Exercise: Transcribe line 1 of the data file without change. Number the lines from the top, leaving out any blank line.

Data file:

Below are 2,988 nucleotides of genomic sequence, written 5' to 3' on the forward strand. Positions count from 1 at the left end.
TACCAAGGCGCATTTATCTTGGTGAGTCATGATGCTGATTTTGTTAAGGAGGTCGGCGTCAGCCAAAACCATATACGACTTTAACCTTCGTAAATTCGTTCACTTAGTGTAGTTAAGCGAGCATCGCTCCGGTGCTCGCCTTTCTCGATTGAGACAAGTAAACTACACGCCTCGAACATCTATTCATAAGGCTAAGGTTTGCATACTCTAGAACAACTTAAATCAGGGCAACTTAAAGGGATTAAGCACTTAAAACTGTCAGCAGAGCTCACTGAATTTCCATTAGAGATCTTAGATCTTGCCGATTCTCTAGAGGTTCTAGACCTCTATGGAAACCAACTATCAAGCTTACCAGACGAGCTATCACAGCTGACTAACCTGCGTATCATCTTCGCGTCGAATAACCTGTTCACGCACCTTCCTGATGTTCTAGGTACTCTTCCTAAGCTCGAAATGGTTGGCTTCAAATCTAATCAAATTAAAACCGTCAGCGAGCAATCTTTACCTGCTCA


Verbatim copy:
Below are 2,988 nucleotides of genomic sequence, written 5' to 3' on the forward strand. Positions count from 1 at the left end.